Ms Winterton: My hon. Friend is absolutely right, and I certainly confirm what she has said. As I said before, the clause simply enables the National Assembly for Wales to pass its own legislation which, of course, would go through all the normal scrutiny. The Government of Wales Act 2006 does not allow the transfer of tax-raising powers to the Welsh Assembly. The powers in the clause are to do with road user charges. As I said, that is in response to a request from Welsh Ministers, which is entirely in line with the devolutionary process.
Stephen Hammond: As I predicted a couple of minutes ago, the Minister told us that the provision was at the request of Welsh Ministers. Her response at no stage addressed my point that the provision is giving those Ministers new powers, which they did not have before. I accept the point made by the hon. Member for Swansea, East that the proposal would affect only 5 per cent. of the roads in Wales, but my point is that this is for the first time a tax-raising power that the Welsh Assembly did not have before. There is any amount of good legal argument that the measure is giving powers by the back door that were never intended by the 2006 Act. It is clearly a tax-raising power. It is clearly a constitutional matter. It should not be in the Local Transport Bill, so on this particular clause, the Minister and I will have to disagree.
Question put, That the clause stand part of the Bill:—
The Committee divided: Ayes 9, Noes 4.
Division No. 21 ]
James, Mrs. Siân C.
Laxton, Mr. Bob
Leech, Mr. John
McCarthy, Kerry
Smith, Ms Angela C. (Sheffield, Hillsborough)
Stewart, Ian
Stringer, Graham
Watts, Mr. Dave
Winterton, rh Ms Rosie
Carswell, Mr. Douglas
Hammond, Stephen
Knight, rh Mr. Greg
Wright, Jeremy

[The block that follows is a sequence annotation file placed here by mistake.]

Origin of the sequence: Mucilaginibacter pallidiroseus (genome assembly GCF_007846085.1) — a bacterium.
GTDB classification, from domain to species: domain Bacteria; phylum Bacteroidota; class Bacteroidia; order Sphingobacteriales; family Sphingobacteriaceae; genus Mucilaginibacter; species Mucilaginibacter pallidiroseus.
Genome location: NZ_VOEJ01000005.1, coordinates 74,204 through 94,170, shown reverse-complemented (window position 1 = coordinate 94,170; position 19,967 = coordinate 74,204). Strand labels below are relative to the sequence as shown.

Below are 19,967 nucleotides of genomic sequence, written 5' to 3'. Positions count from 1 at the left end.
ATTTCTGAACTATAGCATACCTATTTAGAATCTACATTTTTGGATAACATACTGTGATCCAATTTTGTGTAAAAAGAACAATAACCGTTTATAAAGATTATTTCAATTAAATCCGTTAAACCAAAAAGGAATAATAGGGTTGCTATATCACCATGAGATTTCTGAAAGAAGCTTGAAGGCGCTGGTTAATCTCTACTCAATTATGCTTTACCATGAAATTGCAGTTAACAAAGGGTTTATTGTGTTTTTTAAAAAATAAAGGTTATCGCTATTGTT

Question accordingly agreed to.
Clause 115 ordered to stand part of the Bill.
Clauses 116 to 118 ordered to stand part of the Bill.

Clause 119

Disclosure of information relating to foreign-registered vehicles
Question proposed, That the clause stand part of the Bill.
Mr. Knight: I want to ask the Minister about the operation of the provision—its enforcement. We all agree that where a vehicle is foreign registered, its driver should obey our laws, even if the laws in the country of origin are different. For example, many German drivers are used to driving at very high speeds on their autobahns. Even in France they have a top speed limit of about 80 mph. While they are over here, at least under the present Government, they ought to adhere to our limit, which is currently 70 mph.
However, even if that information is shuffled around, what improvement results from the enforcement process? That is my concern. Let us say that a driver comes over to the UK from Cyprus and brings his vehicle with him. He exceeds the speed limit and the vehicle is photographed by a number of speed cameras. He parks in parking bays and does not put money in parking meters. He receives ticket after ticket. When he leaves this country, taking his vehicle with him, how will those ticketable offences be pursued?
Ms Winterton: The clause was inserted because, during our consultation process leading up to the Bill, we received a number of representations from public authorities pressing the Government to allow them to receive information about the owners and keepers of foreign-registered vehicles. Many councils, especially those in London, have significant problems with foreign-registered vehicles committing parking, congestion charge and other traffic offences. The clause will allow local authorities, Transport for London, the police and others to seek and receive information from the Secretary of State to enable penalty notices to be issued to keepers of foreign-registered vehicles.
It is right to say that, although the provision will let local councils and others obtain information about foreign-registered vehicles and send a penalty charge notice, it does not guarantee that such data can be obtained in all instances, nor does it guarantee payment from evaders driving foreign-registered vehicles. However, the experience of Transport for London shows that, of cases where it is possible to obtain information about foreign-registered vehicles, 38 per cent. of outstanding charges are collected. It is not the answer to all the problems, as the right hon. Member for East Yorkshire has probably spotted, but it is at least a step along the way. We have drafted such a measure in response to requests from several public bodies that would find it extremely useful.
Question put and agreed to.
Clause 119 ordered to stand part of the Bill.
Clauses 120 and 121 ordered to stand part of the Bill.
Schedule 7 agreed to.
Clauses 122 and 123 ordered to stand part of the Bill.